By Borbala Toth
What can have greater chilling effect on freedom of expression, than the unclear content regulation stipulations – just to mention one of the major shortcomings of the Hungarian media laws introduced in 2010? A disturbing phenomenon, which has appeared lately: threatening and harassing those, who post online.
The country’s Penal and Civil Codes do not distinguish between forms of expression when it comes to slander/libel, defamation or incitement. Among other things, the Civil Code bans insulting one’s honour while the Criminal Code bans defamation, slander/libel, and public scare-mongering “before great publicity”.
A 1994 Constitutional Court decision stated that public figures’ tolerance level should be higher than everyday citizens’. The Criminal Code has been rarely used in defamation or libel cases, and court decisions based on the Civil Code generally ended up defending freedom of expression. At least until recently, when both criminal and civil proceedings have started in several cases based on online activities.
In November 2012, pursuant to an announcement of alleged defamation and libel, the police launched a criminal investigation concerning comments that appeared below articles about an MP of the governing party on news sites Nepszava.hu and Hir24.hu. The comments in question contain remarks about the MP. The police asked the publishers of the two sites to release personal data of commenters, including IP addresses, even though in case of Hir24.hu one can comment by a Facebook registration. Despite Nepszava.hu denied to provide the requested information, a commenter was summoned by the police as a witness, who – unlike a suspect – has a legal obligation of veracity.
In April 2013, the police started an investigation based on comments appeared on local news site Delmagyar.hu about another MP of the governing party. The competent police officer said that the MP made a criminal complaint for defamation based on comments. The secretary of the MP denied such complaint. The police has interrogated six persons as suspects.
No decision has been made in these two recently launched cases, and it is likely that if they will be brought to court at all, the decisions will favour the defendants in the name of freedom of expression.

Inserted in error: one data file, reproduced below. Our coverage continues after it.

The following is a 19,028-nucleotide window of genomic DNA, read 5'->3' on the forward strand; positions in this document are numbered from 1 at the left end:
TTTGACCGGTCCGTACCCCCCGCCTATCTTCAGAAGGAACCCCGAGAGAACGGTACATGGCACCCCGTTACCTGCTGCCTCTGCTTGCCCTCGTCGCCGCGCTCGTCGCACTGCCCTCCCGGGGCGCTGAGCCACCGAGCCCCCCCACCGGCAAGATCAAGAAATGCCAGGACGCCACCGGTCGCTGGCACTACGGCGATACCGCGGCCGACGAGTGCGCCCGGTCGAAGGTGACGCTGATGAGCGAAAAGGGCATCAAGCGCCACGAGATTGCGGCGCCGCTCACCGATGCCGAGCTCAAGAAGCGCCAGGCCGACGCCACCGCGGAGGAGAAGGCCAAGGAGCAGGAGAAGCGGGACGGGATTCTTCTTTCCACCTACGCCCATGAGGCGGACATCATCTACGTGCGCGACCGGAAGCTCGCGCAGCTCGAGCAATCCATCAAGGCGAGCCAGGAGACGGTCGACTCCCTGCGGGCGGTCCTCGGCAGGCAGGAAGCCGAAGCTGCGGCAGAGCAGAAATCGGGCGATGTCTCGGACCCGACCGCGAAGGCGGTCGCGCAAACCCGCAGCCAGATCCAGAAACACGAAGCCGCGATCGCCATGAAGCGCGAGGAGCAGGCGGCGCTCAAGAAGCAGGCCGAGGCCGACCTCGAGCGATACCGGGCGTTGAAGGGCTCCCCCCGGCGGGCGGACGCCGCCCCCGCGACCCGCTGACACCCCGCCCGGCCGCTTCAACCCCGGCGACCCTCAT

Nevertheless, two other recent cases indicate the opposite. In June 2012, the Supreme Court condemned the publishers of two blogs for comments published by users. The comments were deleted soon after their publication, but the Court declared that the comments harmed the plaintiff’s right for good reputation stated in the Civil Code regardless of how long they were visible on the site.
In January 2013, a blogger was condemned for incitement based on the Penal Code. The basis of the decision was a blog post from 2009, when he incited for beating up members of the largest ethnic minority group in Hungary. The defendant has appealed.
Based on these examples it seems that the number of attacks on online posts is increasing. Investigations and trials may take years, and as the examples indicate, courts do not necessarily promote freedom of expression.
The governing Conservative Fidesz–KDNP coalition, executing a complete overhaul of Hungary’s legislative system, has not left the Penal and Civil Codes unchanged, which are planned to be in operation starting in 2013 and 2014. The draft Civil Code introduces a so-called ‘damnification fee’ for the non-pecuniary damages caused by violating civil rights, which may foster proceedings against commenters and publishers further, opening up Pandora’s box causing chilling effect, possibly triggering silence and fear among users.
Borbala Toth is a freelance researcher.